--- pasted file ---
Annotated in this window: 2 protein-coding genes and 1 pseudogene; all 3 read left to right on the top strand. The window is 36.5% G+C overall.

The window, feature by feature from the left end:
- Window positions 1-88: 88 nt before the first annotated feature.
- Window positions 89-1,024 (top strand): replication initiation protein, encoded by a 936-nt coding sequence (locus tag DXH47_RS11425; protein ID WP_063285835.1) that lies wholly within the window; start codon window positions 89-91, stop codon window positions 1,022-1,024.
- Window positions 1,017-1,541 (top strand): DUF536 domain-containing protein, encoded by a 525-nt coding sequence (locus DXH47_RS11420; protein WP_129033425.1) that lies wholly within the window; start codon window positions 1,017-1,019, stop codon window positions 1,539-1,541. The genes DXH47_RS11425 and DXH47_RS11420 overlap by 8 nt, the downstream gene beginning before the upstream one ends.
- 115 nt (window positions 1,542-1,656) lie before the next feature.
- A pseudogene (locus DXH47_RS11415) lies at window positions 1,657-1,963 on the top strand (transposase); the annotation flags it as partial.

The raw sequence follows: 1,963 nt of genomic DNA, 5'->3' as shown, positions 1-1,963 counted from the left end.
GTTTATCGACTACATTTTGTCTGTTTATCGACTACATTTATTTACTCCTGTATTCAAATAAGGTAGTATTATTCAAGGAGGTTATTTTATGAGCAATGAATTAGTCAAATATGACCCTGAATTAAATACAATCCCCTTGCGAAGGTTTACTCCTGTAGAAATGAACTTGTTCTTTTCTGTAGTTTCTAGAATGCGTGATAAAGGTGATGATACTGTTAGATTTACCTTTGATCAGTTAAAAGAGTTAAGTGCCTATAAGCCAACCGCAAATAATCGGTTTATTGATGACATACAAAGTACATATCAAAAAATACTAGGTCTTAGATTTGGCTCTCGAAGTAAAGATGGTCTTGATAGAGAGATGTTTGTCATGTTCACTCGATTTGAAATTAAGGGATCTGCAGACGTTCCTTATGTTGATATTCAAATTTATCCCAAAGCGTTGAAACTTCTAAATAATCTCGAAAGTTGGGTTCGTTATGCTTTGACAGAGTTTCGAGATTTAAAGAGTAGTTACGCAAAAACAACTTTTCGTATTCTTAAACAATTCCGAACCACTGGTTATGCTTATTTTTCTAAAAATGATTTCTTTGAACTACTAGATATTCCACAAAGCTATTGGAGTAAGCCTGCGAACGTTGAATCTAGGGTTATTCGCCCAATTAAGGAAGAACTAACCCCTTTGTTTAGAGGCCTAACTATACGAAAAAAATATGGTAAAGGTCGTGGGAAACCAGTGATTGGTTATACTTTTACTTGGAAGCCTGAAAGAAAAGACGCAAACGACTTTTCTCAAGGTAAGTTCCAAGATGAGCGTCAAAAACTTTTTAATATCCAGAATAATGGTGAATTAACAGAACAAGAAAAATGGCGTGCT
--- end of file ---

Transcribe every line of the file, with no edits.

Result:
Annotated in this window: 2 protein-coding genes and 1 pseudogene; all 3 read left to right on the top strand. The window is 36.5% G+C overall.

The window, feature by feature from the left end:
- Window positions 1-88: 88 nt before the first annotated feature.
- Window positions 89-1,024 (top strand): replication initiation protein, encoded by a 936-nt coding sequence (locus tag DXH47_RS11425; protein ID WP_063285835.1) that lies wholly within the window; start codon window positions 89-91, stop codon window positions 1,022-1,024.
- Window positions 1,017-1,541 (top strand): DUF536 domain-containing protein, encoded by a 525-nt coding sequence (locus DXH47_RS11420; protein WP_129033425.1) that lies wholly within the window; start codon window positions 1,017-1,019, stop codon window positions 1,539-1,541. The genes DXH47_RS11425 and DXH47_RS11420 overlap by 8 nt, the downstream gene beginning before the upstream one ends.
- 115 nt (window positions 1,542-1,656) lie before the next feature.
- A pseudogene (locus DXH47_RS11415) lies at window positions 1,657-1,963 on the top strand (transposase); the annotation flags it as partial.

The raw sequence follows: 1,963 nt of genomic DNA, 5'->3' as shown, positions 1-1,963 counted from the left end.
GTTTATCGACTACATTTTGTCTGTTTATCGACTACATTTATTTACTCCTGTATTCAAATAAGGTAGTATTATTCAAGGAGGTTATTTTATGAGCAATGAATTAGTCAAATATGACCCTGAATTAAATACAATCCCCTTGCGAAGGTTTACTCCTGTAGAAATGAACTTGTTCTTTTCTGTAGTTTCTAGAATGCGTGATAAAGGTGATGATACTGTTAGATTTACCTTTGATCAGTTAAAAGAGTTAAGTGCCTATAAGCCAACCGCAAATAATCGGTTTATTGATGACATACAAAGTACATATCAAAAAATACTAGGTCTTAGATTTGGCTCTCGAAGTAAAGATGGTCTTGATAGAGAGATGTTTGTCATGTTCACTCGATTTGAAATTAAGGGATCTGCAGACGTTCCTTATGTTGATATTCAAATTTATCCCAAAGCGTTGAAACTTCTAAATAATCTCGAAAGTTGGGTTCGTTATGCTTTGACAGAGTTTCGAGATTTAAAGAGTAGTTACGCAAAAACAACTTTTCGTATTCTTAAACAATTCCGAACCACTGGTTATGCTTATTTTTCTAAAAATGATTTCTTTGAACTACTAGATATTCCACAAAGCTATTGGAGTAAGCCTGCGAACGTTGAATCTAGGGTTATTCGCCCAATTAAGGAAGAACTAACCCCTTTGTTTAGAGGCCTAACTATACGAAAAAAATATGGTAAAGGTCGTGGGAAACCAGTGATTGGTTATACTTTTACTTGGAAGCCTGAAAGAAAAGACGCAAACGACTTTTCTCAAGGTAAGTTCCAAGATGAGCGTCAAAAACTTTTTAATATCCAGAATAATGGTGAATTAACAGAACAAGAAAAATGGCGTGCT